Free Speech

#MeToo, #TheyLied, and Pseudonymous Litigation

When can libel plaintiffs, suing over allegedly false claims of sexual misconduct, sue pseudonymously? When can defendants defend pseudonymously?

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Recent years have seen a surge of high-profile sexual harassment and sexual assault lawsuits (though there were plenty before as well). They have also seen a surge of

  • libel lawsuits by people (mostly men) who say they were falsely accused of sexual abuse, and who sued their accusers (mostly women);
  • libel lawsuits by the accusers who say they were falsely accused of lying (e.g., the libel lawsuits against Bill Cosby); and
  • due process and Title IX lawsuits by students who say they were wrongly disciplined by colleges in sexual misconduct investigations.

Many plaintiffs and defendants in these lawsuits want to proceed pseudonymously, to shield their identities from the public (though of course not from each other). But whether they can do so turns out to be complicated and unsettled.

There are quite a few sexual assault cases in which the plaintiff has been allowed to litigate as a Doe, and quite a few such cases involving lawsuits against colleges by people who claim to have been falsely accused. But I can't say this is firmly established even within those categories; and things are even less clear in libel cases. I wrote about two such cases last year, and yesterday a federal court handed down another.

Jane Doe and John Doe are Oberlin College students. It is undisputed that they had sexual activity, but Jane Doe claims it was rape. She complained to Oberlin College, which found in John Doe's favor. And she had also allegedly made similar claims to friends. John Doe then sued for slander and related torts, but wanted to proceed pseudonymously, as did Jane Doe. Judge James S. Gwin, however, said no:

On March 12, 2020, Plaintiff John Doe sued Defendant Jane Doe in the Lorain County Court of Common Pleas. On March 13, 2020, the Lorain County Court granted Plaintiff's motion for both parties to proceed using pseudonyms. On May 8, 2020, Defendant removed the case to this Court.

On June 3, 2020, the Court ordered both parties to file briefing on whether they can
proceed anonymously. Both parties complied and moved to proceed anonymously [as to their own anonymity, though] {Plaintiff opposed Defendant's motion to proceed anonymously}.

Federal Rule of Civil Procedure 10 requires complaints to state the parties' names. {See Doe v. Porter, 370 F.3d 558, 560 (6th Cir. 2004) ("As a general matter, a complaint must state the names of all parties.").} But courts may excuse parties from identifying themselves when their privacy interests outweigh the presumption of open judicial proceedings.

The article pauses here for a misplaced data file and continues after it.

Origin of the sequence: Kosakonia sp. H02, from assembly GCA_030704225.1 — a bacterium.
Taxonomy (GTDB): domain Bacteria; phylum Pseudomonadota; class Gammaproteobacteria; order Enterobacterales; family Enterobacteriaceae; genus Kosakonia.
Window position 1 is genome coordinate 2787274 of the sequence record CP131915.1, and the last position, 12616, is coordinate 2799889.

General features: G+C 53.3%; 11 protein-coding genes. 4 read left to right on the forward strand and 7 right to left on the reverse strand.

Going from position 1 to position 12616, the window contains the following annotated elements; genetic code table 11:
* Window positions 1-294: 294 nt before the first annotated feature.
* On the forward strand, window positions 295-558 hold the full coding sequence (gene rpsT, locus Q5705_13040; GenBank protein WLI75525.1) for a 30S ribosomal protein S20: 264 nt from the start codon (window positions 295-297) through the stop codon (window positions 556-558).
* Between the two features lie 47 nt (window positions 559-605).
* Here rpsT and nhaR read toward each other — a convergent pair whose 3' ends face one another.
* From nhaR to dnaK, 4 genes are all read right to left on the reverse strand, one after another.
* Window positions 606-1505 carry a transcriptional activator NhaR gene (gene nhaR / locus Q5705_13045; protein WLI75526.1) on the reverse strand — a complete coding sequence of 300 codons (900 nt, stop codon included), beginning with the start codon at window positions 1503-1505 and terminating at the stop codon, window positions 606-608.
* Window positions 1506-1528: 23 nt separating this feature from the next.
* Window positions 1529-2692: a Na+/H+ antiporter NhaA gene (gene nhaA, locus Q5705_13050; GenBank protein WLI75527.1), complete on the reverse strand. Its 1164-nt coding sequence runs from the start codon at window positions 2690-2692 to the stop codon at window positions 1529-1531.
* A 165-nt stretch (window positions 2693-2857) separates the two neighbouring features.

When weighing these privacy interests, certain factors could support contravening the typical rule of open court proceedings: "(1) whether the plaintiffs seeking anonymity are suing to challenge governmental activity; (2) whether prosecution of the suit will compel the plaintiffs to disclose information 'of the utmost intimacy'; (3) whether the litigation compels plaintiffs to disclose an intention to violate the law, thereby risking criminal prosecution; and (4) whether the plaintiffs are children."

Both parties seek anonymity to avoid the disclosure of intimate information. They
suggest that this suit will necessarily involve discussion of sexual contact that will leave each stigmatized.

The only controlling caselaw the parties cite in support is Doe v. Porter. There, the Sixth Circuit affirmed the district court's anonymity allowance. But the Sixth Circuit affirmed because the suit involved three of the before-mentioned privacy considerations: it challenged government activity, involved religious beliefs which "invited an opprobrium analogous to the infamy associated with criminal behavior," and was brought on behalf of children.

In contrast, this case does not challenge government activity and concerns only the actions of adults. While the parties may want to keep discussions of their sexual activity private, this preference does not outweigh the presumption of open judicial proceedings.

The public has a right to access court records except in the limited matters Congress has deemed confidential. This suit does not fall within any such exception. The Court hereby DENIES the parties' motions to proceed anonymously. The Court VACATES the March 13, 2020, protective order permitting the parties to proceed anonymously. The Court ORDERS the Clerk of Court to (1) update the electronic docket to identify Plaintiff and Defendant by their full legal names and (2) unseal all documents in the court record.